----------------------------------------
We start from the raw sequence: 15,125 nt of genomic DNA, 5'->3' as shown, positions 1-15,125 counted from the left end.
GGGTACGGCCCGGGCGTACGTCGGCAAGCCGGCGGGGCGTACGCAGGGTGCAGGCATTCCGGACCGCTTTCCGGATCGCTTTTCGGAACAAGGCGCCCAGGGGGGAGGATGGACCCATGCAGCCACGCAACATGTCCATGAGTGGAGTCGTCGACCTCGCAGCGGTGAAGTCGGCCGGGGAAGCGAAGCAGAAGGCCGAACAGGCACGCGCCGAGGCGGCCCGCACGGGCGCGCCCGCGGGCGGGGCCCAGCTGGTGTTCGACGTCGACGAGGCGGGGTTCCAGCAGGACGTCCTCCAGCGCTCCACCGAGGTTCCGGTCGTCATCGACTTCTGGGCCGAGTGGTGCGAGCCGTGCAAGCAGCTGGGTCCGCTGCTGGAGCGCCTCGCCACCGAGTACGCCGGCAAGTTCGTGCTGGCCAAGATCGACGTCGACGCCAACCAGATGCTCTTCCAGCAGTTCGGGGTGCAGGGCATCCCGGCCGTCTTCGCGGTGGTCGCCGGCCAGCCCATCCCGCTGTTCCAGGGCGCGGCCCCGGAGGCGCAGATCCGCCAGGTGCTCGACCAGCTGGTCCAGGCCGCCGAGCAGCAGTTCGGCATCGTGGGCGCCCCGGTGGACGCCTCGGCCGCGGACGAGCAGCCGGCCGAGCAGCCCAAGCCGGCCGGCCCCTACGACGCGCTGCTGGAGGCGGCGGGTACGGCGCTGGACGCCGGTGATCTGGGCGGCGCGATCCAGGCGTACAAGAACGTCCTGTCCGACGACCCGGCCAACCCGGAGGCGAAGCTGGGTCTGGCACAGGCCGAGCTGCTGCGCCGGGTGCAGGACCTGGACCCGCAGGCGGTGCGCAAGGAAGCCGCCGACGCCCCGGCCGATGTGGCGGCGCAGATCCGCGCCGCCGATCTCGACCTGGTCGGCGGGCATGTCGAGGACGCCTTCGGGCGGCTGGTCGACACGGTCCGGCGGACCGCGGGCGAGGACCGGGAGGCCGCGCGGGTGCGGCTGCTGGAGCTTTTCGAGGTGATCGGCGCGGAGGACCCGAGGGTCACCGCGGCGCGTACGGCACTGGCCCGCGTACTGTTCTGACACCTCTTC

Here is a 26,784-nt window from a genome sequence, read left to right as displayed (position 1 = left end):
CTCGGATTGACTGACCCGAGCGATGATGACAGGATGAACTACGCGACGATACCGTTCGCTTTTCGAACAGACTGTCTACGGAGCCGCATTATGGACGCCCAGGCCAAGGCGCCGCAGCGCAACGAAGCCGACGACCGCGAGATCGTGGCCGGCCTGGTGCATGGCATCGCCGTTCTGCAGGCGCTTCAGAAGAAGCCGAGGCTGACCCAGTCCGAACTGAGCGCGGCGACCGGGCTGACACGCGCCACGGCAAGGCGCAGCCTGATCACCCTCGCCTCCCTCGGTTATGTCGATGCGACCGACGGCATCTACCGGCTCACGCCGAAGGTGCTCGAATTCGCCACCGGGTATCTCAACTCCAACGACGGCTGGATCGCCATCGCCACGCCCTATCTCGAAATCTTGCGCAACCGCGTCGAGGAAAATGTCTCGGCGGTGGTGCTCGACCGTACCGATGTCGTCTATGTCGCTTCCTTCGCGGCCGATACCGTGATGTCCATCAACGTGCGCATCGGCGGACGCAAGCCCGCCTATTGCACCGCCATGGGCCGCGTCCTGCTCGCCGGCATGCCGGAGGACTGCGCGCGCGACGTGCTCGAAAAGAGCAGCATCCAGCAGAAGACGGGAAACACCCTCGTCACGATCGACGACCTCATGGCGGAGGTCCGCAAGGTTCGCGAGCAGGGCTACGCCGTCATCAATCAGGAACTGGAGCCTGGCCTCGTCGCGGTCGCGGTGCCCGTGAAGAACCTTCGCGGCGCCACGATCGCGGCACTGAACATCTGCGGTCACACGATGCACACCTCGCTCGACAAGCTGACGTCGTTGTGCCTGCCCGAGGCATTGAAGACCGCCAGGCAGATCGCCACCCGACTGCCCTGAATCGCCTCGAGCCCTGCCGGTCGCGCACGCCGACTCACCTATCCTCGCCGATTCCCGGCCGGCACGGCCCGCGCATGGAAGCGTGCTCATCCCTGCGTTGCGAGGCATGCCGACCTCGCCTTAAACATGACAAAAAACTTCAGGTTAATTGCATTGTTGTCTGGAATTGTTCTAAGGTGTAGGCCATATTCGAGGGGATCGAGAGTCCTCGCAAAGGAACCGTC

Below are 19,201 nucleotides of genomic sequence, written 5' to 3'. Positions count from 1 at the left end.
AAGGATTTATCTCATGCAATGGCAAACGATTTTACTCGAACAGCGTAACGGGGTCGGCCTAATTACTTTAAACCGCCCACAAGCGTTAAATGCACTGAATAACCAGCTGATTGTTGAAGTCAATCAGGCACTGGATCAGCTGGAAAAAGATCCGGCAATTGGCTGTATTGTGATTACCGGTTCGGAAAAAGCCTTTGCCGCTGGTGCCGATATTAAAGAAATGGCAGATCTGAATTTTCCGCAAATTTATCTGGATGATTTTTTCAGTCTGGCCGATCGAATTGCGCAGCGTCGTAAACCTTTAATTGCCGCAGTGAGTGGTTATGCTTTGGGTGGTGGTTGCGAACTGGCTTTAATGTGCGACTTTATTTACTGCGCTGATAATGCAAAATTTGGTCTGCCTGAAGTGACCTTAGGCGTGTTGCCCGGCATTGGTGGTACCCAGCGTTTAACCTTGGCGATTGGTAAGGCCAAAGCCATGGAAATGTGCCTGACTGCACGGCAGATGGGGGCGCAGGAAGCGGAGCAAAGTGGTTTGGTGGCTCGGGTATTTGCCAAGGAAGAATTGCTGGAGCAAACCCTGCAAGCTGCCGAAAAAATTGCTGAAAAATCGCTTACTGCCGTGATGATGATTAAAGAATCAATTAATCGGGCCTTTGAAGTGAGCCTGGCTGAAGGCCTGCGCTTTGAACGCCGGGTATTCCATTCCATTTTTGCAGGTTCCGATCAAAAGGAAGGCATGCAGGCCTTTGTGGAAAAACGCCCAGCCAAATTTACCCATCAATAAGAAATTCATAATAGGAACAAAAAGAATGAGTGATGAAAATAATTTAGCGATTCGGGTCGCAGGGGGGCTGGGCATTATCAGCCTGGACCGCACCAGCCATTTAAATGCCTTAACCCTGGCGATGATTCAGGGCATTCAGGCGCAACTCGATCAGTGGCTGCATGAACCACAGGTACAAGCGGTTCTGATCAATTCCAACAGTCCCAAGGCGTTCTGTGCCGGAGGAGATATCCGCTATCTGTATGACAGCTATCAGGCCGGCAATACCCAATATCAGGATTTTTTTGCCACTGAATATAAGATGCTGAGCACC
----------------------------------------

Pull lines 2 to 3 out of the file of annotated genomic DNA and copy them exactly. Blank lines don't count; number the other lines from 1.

GGGTACGGCCCGGGCGTACGTCGGCAAGCCGGCGGGGCGTACGCAGGGTGCAGGCATTCCGGACCGCTTTCCGGATCGCTTTTCGGAACAAGGCGCCCAGGGGGGAGGATGGACCCATGCAGCCACGCAACATGTCCATGAGTGGAGTCGTCGACCTCGCAGCGGTGAAGTCGGCCGGGGAAGCGAAGCAGAAGGCCGAACAGGCACGCGCCGAGGCGGCCCGCACGGGCGCGCCCGCGGGCGGGGCCCAGCTGGTGTTCGACGTCGACGAGGCGGGGTTCCAGCAGGACGTCCTCCAGCGCTCCACCGAGGTTCCGGTCGTCATCGACTTCTGGGCCGAGTGGTGCGAGCCGTGCAAGCAGCTGGGTCCGCTGCTGGAGCGCCTCGCCACCGAGTACGCCGGCAAGTTCGTGCTGGCCAAGATCGACGTCGACGCCAACCAGATGCTCTTCCAGCAGTTCGGGGTGCAGGGCATCCCGGCCGTCTTCGCGGTGGTCGCCGGCCAGCCCATCCCGCTGTTCCAGGGCGCGGCCCCGGAGGCGCAGATCCGCCAGGTGCTCGACCAGCTGGTCCAGGCCGCCGAGCAGCAGTTCGGCATCGTGGGCGCCCCGGTGGACGCCTCGGCCGCGGACGAGCAGCCGGCCGAGCAGCCCAAGCCGGCCGGCCCCTACGACGCGCTGCTGGAGGCGGCGGGTACGGCGCTGGACGCCGGTGATCTGGGCGGCGCGATCCAGGCGTACAAGAACGTCCTGTCCGACGACCCGGCCAACCCGGAGGCGAAGCTGGGTCTGGCACAGGCCGAGCTGCTGCGCCGGGTGCAGGACCTGGACCCGCAGGCGGTGCGCAAGGAAGCCGCCGACGCCCCGGCCGATGTGGCGGCGCAGATCCGCGCCGCCGATCTCGACCTGGTCGGCGGGCATGTCGAGGACGCCTTCGGGCGGCTGGTCGACACGGTCCGGCGGACCGCGGGCGAGGACCGGGAGGCCGCGCGGGTGCGGCTGCTGGAGCTTTTCGAGGTGATCGGCGCGGAGGACCCGAGGGTCACCGCGGCGCGTACGGCACTGGCCCGCGTACTGTTCTGACACCTCTTC

Here is a 26,784-nt window from a genome sequence, read left to right as displayed (position 1 = left end):